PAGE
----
Monday, June 14, 2010
Old Bones, Little Life
In a recent article in Christianity Today, however, Stetzer has compromised his objectivity. The article, titled “Life in Those Old Bones” carries the subtitle “If you're interested in doing mission, there could hardly be a better tool than denominations.” He attempts to present the case that denominations have a great future in fulfilling the Great Commission, but his examples are highly qualified and tend to be contradictory. The denominations he values look more like those of the past than those of the future.
For example, he suggests that newer efforts at cooperation between congregations (such as Willow Creek Association and the Acts 29 Network) “can best be understood as proto-denominations.” He goes on to say, “The denomination-like networks will, I believe, become more like denominations than networks in the years to come, just like the networks of the past (e.g., the Methodists) are denominations today.” Then he gives examples of “successful” denominations that are basically controlling hierarchies, something that the examples he cites are not designed to be and would fall apart if they attempted to exercise control over participating congregations.
The real fallacy of Stetzer’s reasoning is that things will evolve the way that they have in the past. In other words, past performance determines future performance. Seasoned investors will assure you that this is not a good argument for buying stocks! The contemporary networks and cooperative structures he identifies are based on collaboration and cooperation. They are characterized by empowerment rather than standardization and control. This is not the 19th or even the 20th century. We need to look forward for our examples and not back.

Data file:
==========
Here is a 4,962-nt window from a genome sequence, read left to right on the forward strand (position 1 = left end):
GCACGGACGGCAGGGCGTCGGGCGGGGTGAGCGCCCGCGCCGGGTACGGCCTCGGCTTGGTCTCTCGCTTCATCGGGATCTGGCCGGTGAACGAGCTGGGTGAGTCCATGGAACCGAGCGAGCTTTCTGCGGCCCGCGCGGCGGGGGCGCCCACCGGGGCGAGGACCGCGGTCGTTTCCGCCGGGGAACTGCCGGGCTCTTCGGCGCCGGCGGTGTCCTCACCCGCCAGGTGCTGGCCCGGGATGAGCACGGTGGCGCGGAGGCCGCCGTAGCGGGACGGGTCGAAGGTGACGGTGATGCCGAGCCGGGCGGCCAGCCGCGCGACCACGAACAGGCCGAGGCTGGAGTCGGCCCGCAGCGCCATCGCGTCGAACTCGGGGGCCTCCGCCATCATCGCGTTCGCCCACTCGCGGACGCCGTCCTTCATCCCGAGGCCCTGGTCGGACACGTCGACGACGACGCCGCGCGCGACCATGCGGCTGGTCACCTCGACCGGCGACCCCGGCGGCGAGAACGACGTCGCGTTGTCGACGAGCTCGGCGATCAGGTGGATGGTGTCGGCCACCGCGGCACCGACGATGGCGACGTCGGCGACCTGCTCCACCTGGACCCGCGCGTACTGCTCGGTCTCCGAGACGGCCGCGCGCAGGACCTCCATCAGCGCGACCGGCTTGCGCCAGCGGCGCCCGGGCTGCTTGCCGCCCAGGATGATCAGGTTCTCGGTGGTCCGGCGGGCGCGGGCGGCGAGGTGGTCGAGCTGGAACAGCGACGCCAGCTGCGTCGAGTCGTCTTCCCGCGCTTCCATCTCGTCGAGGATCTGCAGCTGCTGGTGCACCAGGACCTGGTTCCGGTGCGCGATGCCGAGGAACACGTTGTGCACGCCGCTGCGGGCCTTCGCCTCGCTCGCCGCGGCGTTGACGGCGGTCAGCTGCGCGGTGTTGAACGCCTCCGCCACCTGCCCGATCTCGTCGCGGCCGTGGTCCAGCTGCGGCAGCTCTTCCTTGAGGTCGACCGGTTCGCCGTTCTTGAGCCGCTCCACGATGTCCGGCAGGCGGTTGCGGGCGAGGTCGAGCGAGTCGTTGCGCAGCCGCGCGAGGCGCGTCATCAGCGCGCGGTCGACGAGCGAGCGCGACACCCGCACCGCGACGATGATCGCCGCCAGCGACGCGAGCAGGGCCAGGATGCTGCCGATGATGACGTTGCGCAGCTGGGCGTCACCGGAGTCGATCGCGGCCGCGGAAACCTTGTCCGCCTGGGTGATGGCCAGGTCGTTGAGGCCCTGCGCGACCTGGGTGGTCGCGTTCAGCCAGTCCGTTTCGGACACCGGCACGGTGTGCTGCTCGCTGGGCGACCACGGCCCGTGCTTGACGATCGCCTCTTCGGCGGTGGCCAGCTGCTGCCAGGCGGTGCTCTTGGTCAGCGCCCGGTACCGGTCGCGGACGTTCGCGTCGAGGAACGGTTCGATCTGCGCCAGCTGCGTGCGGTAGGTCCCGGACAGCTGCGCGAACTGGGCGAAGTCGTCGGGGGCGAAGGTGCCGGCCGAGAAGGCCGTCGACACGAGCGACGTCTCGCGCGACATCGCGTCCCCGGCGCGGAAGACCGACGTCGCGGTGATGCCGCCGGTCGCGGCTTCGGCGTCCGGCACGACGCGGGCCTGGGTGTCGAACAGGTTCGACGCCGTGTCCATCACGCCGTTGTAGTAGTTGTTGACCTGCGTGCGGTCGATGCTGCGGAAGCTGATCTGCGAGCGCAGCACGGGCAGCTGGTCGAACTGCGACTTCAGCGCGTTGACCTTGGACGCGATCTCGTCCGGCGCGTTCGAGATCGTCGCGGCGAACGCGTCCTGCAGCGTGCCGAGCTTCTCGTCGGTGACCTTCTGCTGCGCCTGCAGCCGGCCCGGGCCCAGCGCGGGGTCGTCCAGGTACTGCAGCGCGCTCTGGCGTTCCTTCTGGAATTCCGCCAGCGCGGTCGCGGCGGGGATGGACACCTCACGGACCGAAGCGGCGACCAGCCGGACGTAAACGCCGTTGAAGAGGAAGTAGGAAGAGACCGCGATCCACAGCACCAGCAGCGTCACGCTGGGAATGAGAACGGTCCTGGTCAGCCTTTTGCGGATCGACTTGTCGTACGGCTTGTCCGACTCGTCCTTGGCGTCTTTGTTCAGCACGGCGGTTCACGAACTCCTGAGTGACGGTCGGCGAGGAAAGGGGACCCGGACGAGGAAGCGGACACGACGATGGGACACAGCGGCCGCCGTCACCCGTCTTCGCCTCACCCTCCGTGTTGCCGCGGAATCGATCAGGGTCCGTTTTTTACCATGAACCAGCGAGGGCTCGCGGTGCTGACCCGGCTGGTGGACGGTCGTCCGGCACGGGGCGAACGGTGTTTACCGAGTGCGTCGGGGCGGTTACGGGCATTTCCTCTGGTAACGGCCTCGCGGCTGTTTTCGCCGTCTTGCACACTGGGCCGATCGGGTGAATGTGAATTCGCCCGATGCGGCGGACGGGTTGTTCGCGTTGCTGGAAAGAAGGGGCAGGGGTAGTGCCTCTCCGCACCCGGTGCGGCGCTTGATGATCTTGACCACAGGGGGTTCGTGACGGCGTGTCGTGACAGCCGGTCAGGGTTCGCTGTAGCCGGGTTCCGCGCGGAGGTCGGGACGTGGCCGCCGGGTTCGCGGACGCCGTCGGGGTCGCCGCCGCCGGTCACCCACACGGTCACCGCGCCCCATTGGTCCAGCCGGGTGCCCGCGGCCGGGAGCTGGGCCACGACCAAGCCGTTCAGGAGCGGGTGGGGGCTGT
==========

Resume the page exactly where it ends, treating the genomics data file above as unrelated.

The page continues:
To show the value of denominational structures, he states
A denominational church in crisis has a relational network, experience, and a support system on which to draw. For example, if a dispute arises in a Presbyterian congregation between the pastor and the session (the governing board), it has an entire denominational structure filled with leaders to help guide a redemptive process. Not so with an independent congregation.
With due respect to my Presbyterian friends, I am not looking for this type of intervention. I’m sorry, butas a Baptist, this looks more like a controlling hierarchy than congregational autonomy to me. I am not ready for the state Baptist convention or even the local association to come into my church and help us sort things out. I have seen how that works. Other examples given by Stetzer are of a similar nature and highlight the value of “doctrinal consistency” in relationships between congregations.
I hope you will read the article for yourself, but I came away disappointed by the lack of internal consistency and the obvious bias toward centralization and control. This is a polemic for a step backward rather than a step forward for congregational cooperation in the 21st century.